1) Peer influence: the young person as vulnerable The child got in with ‘the wrong crowd’, was ‘easily led’ and ‘one of the pack’ The ‘wrong crowd’ constitutes older children and, particularly in cases of school exclusions, excluded children Young boys constructed as at ‘that age’ where they are susceptible to peer influence, particularly when the peers are older. The parents of daughters did not mention peer influence, instead emphasising their daughter’s strong character as an explanation (‘she’s strong- willed’, ‘a wild child’)
Bee I do think that peer pressure has a lot to do with it, and I personally feel that when he was tagged, there was almost a bit of relief for Bobby [her son], because, you know on a Friday night he would endeavour to try and come in early because he has a Saturday job. But obviously, when you’re 16, Bobby is 6 foot tall with size 12 feet, he’s not your average- looking 16 year-old … ‘ahh you don’t go in mate, nah, don’t go in yet, you’ll be alright’ …so I think for him, its almost a feeling of relief, because now he has to say ‘there’s not staying out late about it, I’ve got to be in at 9 o’clock or the police’ll be at my door’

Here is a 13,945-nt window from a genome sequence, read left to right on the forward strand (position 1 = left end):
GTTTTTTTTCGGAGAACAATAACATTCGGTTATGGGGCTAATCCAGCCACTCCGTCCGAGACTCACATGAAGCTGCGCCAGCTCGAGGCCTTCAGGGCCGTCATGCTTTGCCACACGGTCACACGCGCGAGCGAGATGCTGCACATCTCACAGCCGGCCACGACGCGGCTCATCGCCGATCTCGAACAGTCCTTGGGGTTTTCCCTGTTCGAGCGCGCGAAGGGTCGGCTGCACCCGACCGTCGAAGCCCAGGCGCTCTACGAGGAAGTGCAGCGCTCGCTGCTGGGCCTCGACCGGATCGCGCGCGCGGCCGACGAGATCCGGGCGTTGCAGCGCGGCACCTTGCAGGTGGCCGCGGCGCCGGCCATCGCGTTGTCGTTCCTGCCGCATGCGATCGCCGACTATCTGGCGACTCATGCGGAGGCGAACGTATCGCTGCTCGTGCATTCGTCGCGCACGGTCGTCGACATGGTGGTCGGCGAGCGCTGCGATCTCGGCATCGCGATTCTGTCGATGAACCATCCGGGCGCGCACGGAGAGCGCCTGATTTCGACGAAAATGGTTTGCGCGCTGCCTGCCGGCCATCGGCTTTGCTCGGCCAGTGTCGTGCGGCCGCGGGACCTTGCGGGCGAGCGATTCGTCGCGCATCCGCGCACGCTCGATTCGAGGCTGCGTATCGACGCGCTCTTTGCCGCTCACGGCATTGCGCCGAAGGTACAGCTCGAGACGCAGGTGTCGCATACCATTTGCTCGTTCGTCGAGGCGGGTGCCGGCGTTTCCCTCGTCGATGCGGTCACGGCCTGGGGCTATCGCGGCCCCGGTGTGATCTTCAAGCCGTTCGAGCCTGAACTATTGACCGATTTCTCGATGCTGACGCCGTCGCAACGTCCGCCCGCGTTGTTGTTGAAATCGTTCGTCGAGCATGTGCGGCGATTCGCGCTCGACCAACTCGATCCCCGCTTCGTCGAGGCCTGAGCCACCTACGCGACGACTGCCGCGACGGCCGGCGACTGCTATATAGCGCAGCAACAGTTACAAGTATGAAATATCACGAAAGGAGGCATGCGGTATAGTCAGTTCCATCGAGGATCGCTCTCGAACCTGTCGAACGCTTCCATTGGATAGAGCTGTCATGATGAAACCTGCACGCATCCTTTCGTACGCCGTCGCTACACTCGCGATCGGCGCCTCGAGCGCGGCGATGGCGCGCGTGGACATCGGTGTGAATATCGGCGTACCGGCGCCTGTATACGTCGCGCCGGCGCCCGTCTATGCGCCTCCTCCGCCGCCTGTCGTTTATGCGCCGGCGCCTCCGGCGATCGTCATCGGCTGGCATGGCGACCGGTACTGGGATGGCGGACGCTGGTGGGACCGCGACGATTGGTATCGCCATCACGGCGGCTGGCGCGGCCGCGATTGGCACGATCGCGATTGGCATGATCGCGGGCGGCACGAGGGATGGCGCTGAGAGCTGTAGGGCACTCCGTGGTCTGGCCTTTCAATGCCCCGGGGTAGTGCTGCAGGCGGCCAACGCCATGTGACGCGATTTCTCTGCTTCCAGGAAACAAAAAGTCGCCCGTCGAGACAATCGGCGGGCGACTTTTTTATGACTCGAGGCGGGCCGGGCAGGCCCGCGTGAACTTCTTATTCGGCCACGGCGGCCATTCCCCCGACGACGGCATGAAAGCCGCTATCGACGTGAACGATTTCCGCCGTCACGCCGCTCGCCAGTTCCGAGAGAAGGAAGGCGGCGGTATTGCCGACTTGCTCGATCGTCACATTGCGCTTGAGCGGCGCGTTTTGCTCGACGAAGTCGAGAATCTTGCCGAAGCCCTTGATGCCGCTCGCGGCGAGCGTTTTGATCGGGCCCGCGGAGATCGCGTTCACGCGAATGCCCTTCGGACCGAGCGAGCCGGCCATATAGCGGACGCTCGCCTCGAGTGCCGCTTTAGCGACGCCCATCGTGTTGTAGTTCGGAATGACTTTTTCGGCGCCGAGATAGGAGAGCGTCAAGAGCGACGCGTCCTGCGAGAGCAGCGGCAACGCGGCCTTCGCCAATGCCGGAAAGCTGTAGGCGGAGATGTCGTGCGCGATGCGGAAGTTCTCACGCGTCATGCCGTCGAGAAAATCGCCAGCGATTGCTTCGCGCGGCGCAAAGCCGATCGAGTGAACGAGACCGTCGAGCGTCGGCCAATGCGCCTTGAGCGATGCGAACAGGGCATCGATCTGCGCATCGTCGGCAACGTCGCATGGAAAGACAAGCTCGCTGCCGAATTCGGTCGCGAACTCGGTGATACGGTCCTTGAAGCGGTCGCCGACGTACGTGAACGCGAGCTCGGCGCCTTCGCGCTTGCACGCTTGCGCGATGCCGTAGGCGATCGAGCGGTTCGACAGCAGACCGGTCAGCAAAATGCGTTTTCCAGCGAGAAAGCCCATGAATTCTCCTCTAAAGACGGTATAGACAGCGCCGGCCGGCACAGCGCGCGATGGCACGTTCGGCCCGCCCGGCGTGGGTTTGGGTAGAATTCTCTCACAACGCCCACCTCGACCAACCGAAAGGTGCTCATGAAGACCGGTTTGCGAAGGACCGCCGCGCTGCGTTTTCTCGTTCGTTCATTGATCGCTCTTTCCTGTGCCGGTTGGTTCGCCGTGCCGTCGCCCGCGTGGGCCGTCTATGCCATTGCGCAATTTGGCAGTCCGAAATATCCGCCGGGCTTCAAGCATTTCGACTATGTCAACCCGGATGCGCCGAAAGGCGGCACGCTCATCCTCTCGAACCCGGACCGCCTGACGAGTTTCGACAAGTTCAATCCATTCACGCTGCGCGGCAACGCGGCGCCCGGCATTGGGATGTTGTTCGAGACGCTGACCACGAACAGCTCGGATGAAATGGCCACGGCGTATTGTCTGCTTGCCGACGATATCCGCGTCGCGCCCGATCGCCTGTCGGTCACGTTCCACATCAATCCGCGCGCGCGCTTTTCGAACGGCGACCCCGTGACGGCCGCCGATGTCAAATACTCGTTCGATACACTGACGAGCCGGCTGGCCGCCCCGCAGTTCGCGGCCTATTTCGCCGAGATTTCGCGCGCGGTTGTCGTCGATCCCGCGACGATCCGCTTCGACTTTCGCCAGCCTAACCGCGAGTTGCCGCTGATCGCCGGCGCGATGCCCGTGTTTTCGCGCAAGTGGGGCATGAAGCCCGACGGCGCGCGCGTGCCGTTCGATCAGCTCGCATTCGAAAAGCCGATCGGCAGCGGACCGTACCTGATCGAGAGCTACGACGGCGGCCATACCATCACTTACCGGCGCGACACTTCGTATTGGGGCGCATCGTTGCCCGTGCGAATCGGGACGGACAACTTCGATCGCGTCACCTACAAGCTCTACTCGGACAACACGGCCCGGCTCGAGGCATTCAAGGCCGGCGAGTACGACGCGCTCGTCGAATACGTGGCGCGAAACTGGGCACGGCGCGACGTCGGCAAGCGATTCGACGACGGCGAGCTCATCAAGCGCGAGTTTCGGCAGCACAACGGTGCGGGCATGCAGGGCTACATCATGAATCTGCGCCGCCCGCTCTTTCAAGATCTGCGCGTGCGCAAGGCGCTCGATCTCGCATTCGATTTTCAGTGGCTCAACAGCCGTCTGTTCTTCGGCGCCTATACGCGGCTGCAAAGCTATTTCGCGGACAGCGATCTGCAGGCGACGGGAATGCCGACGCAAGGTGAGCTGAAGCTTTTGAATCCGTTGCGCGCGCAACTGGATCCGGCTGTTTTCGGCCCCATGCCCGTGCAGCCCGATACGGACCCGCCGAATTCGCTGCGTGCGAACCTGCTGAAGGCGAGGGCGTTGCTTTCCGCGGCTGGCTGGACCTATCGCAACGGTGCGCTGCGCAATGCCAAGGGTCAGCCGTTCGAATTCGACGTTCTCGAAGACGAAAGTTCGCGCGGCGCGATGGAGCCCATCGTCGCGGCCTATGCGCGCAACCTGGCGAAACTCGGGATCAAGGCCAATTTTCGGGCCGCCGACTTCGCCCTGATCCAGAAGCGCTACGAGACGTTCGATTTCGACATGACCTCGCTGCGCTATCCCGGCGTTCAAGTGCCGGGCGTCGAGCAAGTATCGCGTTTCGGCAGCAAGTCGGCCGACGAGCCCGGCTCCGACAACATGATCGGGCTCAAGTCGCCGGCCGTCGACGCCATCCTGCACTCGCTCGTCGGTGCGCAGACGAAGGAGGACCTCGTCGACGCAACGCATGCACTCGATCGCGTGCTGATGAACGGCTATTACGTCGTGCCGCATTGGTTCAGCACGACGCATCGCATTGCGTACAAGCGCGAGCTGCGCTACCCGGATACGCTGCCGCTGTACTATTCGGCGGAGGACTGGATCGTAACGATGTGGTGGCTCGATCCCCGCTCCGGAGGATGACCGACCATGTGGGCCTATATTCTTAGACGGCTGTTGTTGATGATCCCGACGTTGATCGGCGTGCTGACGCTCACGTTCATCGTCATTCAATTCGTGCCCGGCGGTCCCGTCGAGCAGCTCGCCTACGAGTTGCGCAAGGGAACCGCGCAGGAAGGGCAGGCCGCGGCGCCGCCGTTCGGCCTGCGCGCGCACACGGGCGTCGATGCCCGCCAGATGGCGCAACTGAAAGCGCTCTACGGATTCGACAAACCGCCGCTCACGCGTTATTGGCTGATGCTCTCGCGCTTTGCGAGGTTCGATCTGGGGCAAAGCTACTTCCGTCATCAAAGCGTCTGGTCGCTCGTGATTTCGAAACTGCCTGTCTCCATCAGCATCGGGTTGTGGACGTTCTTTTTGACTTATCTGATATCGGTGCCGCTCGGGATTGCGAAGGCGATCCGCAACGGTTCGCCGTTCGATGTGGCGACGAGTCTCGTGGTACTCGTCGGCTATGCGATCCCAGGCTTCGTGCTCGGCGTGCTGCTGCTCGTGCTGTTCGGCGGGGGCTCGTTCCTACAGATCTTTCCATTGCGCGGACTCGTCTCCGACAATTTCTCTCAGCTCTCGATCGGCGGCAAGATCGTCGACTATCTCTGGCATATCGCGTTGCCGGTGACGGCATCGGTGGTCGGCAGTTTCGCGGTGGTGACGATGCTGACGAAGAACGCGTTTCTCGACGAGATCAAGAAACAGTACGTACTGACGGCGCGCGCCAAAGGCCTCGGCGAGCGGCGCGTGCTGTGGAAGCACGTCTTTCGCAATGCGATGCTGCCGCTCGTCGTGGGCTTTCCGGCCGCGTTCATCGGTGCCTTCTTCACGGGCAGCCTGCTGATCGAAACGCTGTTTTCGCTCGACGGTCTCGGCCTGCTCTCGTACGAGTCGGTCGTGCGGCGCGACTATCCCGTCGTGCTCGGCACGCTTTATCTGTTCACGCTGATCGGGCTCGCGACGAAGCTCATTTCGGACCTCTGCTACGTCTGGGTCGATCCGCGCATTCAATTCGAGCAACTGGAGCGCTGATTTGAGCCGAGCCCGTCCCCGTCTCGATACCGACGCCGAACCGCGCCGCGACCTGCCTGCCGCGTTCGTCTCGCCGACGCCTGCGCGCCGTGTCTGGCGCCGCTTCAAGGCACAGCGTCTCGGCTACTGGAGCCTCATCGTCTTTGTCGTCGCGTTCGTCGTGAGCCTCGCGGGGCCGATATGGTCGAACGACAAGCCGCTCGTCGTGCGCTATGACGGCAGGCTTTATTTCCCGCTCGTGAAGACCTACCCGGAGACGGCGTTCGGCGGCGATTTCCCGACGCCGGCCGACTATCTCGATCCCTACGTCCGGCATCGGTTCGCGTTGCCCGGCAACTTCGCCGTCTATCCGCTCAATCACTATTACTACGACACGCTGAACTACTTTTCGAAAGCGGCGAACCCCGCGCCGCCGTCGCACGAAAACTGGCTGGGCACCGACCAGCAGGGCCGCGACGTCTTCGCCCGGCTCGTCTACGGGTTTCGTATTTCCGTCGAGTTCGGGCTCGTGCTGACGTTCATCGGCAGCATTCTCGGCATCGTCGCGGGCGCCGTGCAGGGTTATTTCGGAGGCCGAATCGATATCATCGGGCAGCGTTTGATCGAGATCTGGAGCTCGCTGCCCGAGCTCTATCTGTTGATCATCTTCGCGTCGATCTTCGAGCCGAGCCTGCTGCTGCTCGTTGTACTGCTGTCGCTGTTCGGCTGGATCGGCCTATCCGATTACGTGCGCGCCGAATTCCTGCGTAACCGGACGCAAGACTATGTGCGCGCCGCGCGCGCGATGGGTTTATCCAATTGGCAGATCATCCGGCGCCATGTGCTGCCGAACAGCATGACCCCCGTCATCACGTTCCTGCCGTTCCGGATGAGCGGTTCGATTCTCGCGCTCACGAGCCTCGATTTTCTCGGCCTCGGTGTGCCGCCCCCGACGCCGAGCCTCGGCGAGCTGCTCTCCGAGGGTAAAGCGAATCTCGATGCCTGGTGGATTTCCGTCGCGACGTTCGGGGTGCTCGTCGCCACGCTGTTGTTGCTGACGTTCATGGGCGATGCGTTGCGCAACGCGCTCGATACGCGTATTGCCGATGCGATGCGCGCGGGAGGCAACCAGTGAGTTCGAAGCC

2) Loss of education: the young person as unstimulated In nine cases, their child had been excluded from school for some period Exclusions meant a lack of structure and stimulation, leading to boredom. Combined with the ‘thrill-seeking’ character of teenagers, this meant that they sought stimulation through illegitimate means Exclusion system blamed for segregating ‘good kids’ in school from excluded ‘bad kids’
Jayne & Mary Jayne: Because the school wouldn’t take him on, because they couldn’t cope with him. So he literally like just roamed the streets in the day, with the other kids that had been excluded or expelled or whatever… Mary: I just I think for Eric, it was an element of excitement, something to take him out of his boring, cos everyday for the last year, on and off, is the same for Eric. There’s no weekends, there’s no Sunday early nights cos of school or work, every day is the same.